Date published: 
10 August 2020
Media type: 
Transcript
Audience: 
General public

VIRGINIA TRIOLI:

Let's find out if Victoria has yet turned the corner. Dr Norman Swan is suggesting, and he made this bold forecast last week in his Coronacast, that around about today or tomorrow we'd start to see the numbers turn down. Does Dr Nick Coatsworth agree? He's the Deputy Chief Medical Officer. Dr Coatsworth, good to talk to you. Good morning.

NICK COATSWORTH:

Good morning, Virginia.

VIRGINIA TRIOLI:

Do you believe we might have turned a corner, here in Victoria?

NICK COATSWORTH:

Well look, far be it from me to disagree with Norman; but I do hope he's correct, I really do. I mean what Victorians need her, is to see reward for the struggle that they're going through at the moment. Both those Victorians who under Stage 4 restrictions, but also those in rural, regional Victoria, under Stage 3 restrictions. So, whilst we never like to pull out the crystal ball, I think what we do know is the basic reproductive number is under one now. Professor Sutton indicated it’s around about 0.9; so that means that infection rates will start to fall and that the restrictions that have been put on Victorians to decrease the movement that are so challenging for them at the moment, will push that down even further. So, we will see an inflection point soon, to take us off the sort of plateau of the curve and see us coming down the other side. Whether it's today, tomorrow or within a week, time will tell.

VIRGINIA TRIOLI:

And good morning and welcome to everyone streaming us on Facebook on our ABC Radio Melbourne Facebook page. If you like us and follow us, we'll let you know when we're going live. Dr Nick Coatsworth, is with you, the Deputy Chief Medical Officer. So, if not today, tomorrow, then sometime this week you would expect?

NICK COATSWORTH:

I think, you know, we always like to see a full incubation period at least, sometimes even a couple of incubation periods to pass before we can see an effect of those policies. But there's an additive effect, as well. There's the fact that the mask wearing came in several weeks ago now, which will undoubtedly have an effect and the Stage 4 restrictions. These will have a cumulative effect on the virus in Victoria and I suspect we will very much see those numbers starting to go down. But if they don't, what happens if they don't? What happens if there's a roller coaster and they head up to 400 or even higher? I think that's critically important that Victorians not only hope on the effectiveness of these Stage 4 restrictions. We have confidence they'll-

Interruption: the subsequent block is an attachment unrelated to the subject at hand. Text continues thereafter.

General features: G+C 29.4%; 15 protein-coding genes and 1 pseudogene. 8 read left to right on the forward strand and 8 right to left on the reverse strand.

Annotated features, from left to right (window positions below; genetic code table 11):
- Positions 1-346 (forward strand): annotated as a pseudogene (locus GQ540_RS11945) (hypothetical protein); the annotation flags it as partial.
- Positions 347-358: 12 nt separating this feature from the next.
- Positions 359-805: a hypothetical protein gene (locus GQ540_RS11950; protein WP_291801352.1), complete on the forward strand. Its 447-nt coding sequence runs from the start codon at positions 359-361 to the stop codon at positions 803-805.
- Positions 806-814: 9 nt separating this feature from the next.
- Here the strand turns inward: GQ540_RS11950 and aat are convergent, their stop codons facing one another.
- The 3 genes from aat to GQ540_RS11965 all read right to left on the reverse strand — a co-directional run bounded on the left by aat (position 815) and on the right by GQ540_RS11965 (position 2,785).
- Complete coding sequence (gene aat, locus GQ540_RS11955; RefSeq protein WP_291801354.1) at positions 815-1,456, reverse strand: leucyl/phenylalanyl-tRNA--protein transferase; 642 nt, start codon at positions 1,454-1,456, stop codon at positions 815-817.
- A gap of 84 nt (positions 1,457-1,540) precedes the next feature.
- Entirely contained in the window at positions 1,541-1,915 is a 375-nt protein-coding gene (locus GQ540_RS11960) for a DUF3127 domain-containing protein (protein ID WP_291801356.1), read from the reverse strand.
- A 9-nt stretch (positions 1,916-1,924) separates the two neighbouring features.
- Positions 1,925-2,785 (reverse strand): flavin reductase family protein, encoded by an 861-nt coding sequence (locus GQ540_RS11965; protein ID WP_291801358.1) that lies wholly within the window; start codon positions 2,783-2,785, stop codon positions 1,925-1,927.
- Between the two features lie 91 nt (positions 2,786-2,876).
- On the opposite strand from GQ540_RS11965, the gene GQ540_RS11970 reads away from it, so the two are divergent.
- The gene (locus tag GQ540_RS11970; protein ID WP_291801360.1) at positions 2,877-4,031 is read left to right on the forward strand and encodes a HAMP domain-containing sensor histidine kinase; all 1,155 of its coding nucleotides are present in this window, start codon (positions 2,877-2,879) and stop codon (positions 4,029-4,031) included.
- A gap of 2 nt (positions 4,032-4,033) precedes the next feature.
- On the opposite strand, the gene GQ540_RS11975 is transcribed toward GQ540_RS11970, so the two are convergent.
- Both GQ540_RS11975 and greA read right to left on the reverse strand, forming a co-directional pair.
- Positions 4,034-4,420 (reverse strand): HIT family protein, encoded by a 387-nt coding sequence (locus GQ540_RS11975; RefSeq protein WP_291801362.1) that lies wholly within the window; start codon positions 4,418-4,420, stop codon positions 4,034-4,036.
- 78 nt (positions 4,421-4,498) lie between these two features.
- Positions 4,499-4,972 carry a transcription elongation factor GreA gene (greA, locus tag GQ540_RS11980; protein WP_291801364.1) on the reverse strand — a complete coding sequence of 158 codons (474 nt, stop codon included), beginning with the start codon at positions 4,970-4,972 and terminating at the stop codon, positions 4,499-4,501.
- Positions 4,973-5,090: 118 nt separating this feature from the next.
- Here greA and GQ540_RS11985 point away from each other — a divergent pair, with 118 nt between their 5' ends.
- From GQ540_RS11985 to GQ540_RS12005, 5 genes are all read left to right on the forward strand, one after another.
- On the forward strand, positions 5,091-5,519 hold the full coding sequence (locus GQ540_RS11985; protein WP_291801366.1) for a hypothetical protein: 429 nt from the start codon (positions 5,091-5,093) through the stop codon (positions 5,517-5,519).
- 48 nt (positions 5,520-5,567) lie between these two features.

VIRGINIA TRIOLI:

[Interrupts] Is that possible? That they could jump up again?

NICK COATSWORTH:

Well, I think what we've seen with the Victorian numbers is when it's so embedded within the community, you do get this sort of roller coaster effect from time to time. And that is sometimes because some of the results take a day or two to come in, that's just by virtue of the sheer number of tests that are being done. So, I wouldn't want that to cause Victorians to lose hope, just by looking at those day to day numbers. We need to watch for a trend and we need to watch carefully over the next week.

VIRGINIA TRIOLI:

Health expert, Stephen Duckett, has said in a piece today in The Age, that the Victorian Government is sitting on important information, leading indicators and contact tracing numbers and the like. Is it doing that? And if it is, should it be publicly releasing this information, Dr Coatsworth?

NICK COATSWORTH:

Well, Virginia, I'm not aware that the Victorian Government is sitting on any information that should otherwise be released. I mean, we're getting some very detailed reports from Professor Sutton and Professor Cheng, at the Australian Health Protection principal committee that that critically important target of everybody who's got tested positive for the virus in a given day, being contacted or as we have seen, attempted to be contacted, because sometimes even now people aren't at home. But that’s a critical metric. And then the next thing is to look at the amount of time it's taking to get tests and then the amount of time it's taking to close off contact tracing investigations. They're important metrics as well. And whilst numbers remain high, those time periods will remain higher than desirable. But as we get control, as Victorians get control and buy the health service the time that it needs, then all the processes will become smoother, quicker and their effect on suppressing the virus will become better and better. So, it'll all be a cumulative effect.